Rebuilding my Eco-System

Newsblur Care Package
Newsblur Care Package (Photo credit: Zack Fernandes)

The last few days, I’ve been reading and collecting a lot of information.  Once upon a time, as I mentioned a while back, I had a system that allowed me to very easily share items I’d collected to a web site.  I used Reader plus Delicious and then Javascript to embed.  Delicious had a tool for that, but that went away when Yahoo sold it.  Ever since, I’ve been trying to replace my system with something new. So far, I haven’t found the perfect thing.  I’ve signed up for Newsblur. So far I like it, and there are lots of sharing options. I think I’m going back to Diigo, which allows me to post items on my blog automatically.

However, I have a slight problem, which I think can be fixed with iftt.  For the newsblur iPad app, where I read a lot of my feeds (I like the size and convenience), Diigo isn’t available.    But I think I can go to an intermediary and then post to Diigo, which will then post to the blog.

Here’s the thing.  I like reading things on my iPad.  It is really built to be a very nice consumption machine.  But taking those things that I consume and remixing them is really hard on the iPad.  There’s no having multiple tabs option.  Most of the stuff that’s built in for sharing isn’t for sharing to a blog and then adding commentary.  Heck, it’s even hard to post to Google plus where you have more than 140 characters.  I guess Facebook does too, but *shiver*.  Maybe the iPad needs to get better at this, but I think the rise of the iPad explains, in part the decline in blogging and creating.  I blame Facebook and Twitter, too.  The world has moved to a consume and tweet it world.  God, I sound old.  I’m actually okay with some quick sound bytes.  I use Twitter and Google + a lot.  But I don’t always want to limit myself to reading and writing 140 characters, and that’s what I feel like some of the apps on iPads encourage.  Read this article, then post it to FB or Twitter, sometimes without allowing even a comment.

If you’re wondering if software matters, it does.  The way interfaces are designed can determine how we interact with information, whether we’re going to be consumers or producers. No one should just accept what comes with your machine.  Hack it to be the way you want it.  When I get some more time, I might create a better system from scratch, but that’s a summer project.  For now, as they used to say, “small pieces, loosely joined.”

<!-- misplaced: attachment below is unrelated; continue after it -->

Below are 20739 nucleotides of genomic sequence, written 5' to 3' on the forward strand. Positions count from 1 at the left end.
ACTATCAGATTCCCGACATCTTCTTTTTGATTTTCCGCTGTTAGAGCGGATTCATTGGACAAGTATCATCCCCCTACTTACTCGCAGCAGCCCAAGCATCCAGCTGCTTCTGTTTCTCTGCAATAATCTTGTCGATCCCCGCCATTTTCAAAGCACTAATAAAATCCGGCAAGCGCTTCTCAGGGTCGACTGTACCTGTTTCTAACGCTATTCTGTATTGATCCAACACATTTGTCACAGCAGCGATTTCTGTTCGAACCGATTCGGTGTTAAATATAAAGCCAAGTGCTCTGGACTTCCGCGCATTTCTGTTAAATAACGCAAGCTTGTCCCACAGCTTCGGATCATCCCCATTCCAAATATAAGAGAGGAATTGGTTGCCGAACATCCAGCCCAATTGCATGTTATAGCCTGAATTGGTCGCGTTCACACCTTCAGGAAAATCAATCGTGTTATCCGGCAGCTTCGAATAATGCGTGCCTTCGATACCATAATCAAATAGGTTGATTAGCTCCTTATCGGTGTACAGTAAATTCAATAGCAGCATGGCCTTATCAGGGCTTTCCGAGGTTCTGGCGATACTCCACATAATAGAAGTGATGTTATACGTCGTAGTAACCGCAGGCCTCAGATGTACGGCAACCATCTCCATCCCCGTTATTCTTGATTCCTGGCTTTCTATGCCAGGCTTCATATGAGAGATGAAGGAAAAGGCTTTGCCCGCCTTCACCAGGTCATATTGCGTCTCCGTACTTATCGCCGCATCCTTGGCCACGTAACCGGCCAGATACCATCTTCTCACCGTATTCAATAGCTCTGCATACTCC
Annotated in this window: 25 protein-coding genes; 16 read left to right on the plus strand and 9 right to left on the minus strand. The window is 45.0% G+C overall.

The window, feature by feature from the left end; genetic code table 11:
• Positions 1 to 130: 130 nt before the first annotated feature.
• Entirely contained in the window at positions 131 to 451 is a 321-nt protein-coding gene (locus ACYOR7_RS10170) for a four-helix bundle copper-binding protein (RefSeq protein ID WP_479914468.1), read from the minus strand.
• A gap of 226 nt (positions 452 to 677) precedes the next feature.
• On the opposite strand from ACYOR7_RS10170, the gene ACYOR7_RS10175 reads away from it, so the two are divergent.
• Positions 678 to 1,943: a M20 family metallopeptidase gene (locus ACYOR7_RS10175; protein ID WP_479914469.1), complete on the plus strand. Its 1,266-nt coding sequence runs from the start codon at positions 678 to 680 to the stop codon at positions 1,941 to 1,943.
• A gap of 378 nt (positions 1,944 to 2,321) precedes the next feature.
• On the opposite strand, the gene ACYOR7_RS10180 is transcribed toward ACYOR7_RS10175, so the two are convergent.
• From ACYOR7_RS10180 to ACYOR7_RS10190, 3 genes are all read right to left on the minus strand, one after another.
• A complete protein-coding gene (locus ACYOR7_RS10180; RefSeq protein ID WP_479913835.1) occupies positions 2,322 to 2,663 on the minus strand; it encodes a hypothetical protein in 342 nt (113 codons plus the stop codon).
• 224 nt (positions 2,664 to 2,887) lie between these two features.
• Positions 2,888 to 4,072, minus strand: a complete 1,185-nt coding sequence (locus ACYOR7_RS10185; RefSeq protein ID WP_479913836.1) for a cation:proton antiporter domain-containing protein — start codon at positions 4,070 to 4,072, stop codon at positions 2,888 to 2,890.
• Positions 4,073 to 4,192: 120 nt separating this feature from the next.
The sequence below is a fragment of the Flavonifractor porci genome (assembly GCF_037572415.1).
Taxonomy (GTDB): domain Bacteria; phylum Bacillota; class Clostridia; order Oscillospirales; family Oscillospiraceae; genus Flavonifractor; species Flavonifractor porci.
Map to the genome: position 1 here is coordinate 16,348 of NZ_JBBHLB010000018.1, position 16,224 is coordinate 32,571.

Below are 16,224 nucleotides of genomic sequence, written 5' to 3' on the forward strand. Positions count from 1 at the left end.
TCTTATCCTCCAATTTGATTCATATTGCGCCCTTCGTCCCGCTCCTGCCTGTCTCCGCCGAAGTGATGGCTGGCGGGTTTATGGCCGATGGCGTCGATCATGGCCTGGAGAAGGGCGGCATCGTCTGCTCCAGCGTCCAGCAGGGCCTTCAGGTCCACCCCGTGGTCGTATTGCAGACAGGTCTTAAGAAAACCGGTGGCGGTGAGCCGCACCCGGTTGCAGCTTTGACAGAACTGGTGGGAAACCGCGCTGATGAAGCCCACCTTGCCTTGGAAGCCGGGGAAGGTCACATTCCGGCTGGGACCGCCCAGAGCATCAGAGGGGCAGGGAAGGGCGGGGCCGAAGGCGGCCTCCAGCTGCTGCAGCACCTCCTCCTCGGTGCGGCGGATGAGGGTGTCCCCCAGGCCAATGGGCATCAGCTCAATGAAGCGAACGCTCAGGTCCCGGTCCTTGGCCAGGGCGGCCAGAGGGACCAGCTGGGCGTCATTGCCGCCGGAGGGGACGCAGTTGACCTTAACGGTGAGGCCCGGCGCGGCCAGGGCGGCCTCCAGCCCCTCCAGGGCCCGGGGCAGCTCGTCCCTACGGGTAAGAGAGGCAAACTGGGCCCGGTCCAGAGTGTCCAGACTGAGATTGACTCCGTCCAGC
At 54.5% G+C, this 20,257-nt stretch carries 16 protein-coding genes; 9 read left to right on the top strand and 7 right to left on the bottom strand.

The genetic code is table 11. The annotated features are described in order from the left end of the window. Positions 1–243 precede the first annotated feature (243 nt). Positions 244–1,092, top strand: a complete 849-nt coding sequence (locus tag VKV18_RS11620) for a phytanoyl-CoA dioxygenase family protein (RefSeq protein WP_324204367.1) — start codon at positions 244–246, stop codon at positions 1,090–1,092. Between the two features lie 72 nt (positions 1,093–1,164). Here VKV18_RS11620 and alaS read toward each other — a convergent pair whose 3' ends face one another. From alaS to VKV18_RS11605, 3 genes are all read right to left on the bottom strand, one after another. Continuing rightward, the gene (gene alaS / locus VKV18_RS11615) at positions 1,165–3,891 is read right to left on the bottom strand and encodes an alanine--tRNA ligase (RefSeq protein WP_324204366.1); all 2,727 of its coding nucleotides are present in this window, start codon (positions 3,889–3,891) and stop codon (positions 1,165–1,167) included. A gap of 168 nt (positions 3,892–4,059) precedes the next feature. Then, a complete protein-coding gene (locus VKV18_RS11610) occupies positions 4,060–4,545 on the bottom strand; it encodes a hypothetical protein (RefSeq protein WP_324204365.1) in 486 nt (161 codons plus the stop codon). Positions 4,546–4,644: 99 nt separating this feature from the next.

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Links to my brain

I’ve been linking to articles of interest to me of late, as part of my desire and need to use this blog in a more intellectually engaging way. There are some interesting developments in the technology world that I’d like to link to and write about–but those will have to wait. I’m going to link to my brain right now and boy, I wish I could provide the urls because I’m sure my thoughts won’t be complete.

I’m giving a talk today, as I mentioned earlier this week, teasing out the differences between course management systems and social software. In preparing for the talk, I’ve started thinking about many different things, many of which won’t make it into the talk, of course. I’ve been thinking about why I like this web 2.0 stuff so much and why I, and many others, subscribe to a “small pieces, loosely joined” philosophy when it comes to educational technology. On the flip side of that, I’ve been trying to figure out why others subscribe to the enterprise software philosophy of something like a course management system. I like autonomy. I don’t like being told what to do, and I think many educators don’t much like being told what to do. Web 2.0 tools allow you to pick and choose what you want to use. Many of them are built to be interoperable, so that you can piece them together in one space if you want. For example, I connected Twitter and Remember the Milk, and get reminders about my to-do list via my Twitter account. I also tied RTM to my Google home page, where I have a summary of my email and my RSS feeds and what’s on TV tonight. If I were a student, I think I’d do the same thing. I’d love RSS feeds of my class schedule and assignments and those would be right next to my Facebook widget. Or conversely, I could fee my class schedule and assignments into Facebook. That’s the beauty of Web 2.0. You get to choose how to mix it up.

With most enterprise software, you can’t. (Here’s a great post about how clunky most enterprise software is.) You have to use their tools and if they suck, you can’t bring in your own. There’s no way I could make Blackboard my home page. I could include RSS feeds, but I can’t include email or other widgets. Maybe I’ll try to create what I have in iGoogle with Blackboard. I might accomplish it, but it will probably be difficult. And I can’t change the look of it. In something like iGoogle or with a blog or most other Web 2.0 software, I can make it look however I want. I can change the colors, rearrange the display, choose a different profile icon. None of that is really available in a CMS or most other enterprise software. I’m stuck with a small selection of colors and certain aspects are unable to be changed. In our CMS, it’s the header.

Basically, I not only want to personalize the look and feel of the software I use, but I want to use the set of tools that makes me most efficient. If it takes a million clicks to add an RSS feed, then I’m not going to use that tool for RSS feeds. I’m going to use something that takes one click. It may seem silly, but each click is wasted time. When you’re trying collect and read and digest lots of information, saving that little bit of time–over a million times a day–becomes very important. And, as I’ve always said, if I have to look at a computer screen all day, I want it to look nice. I don’t want it to suck the life force out of me with its industrial look.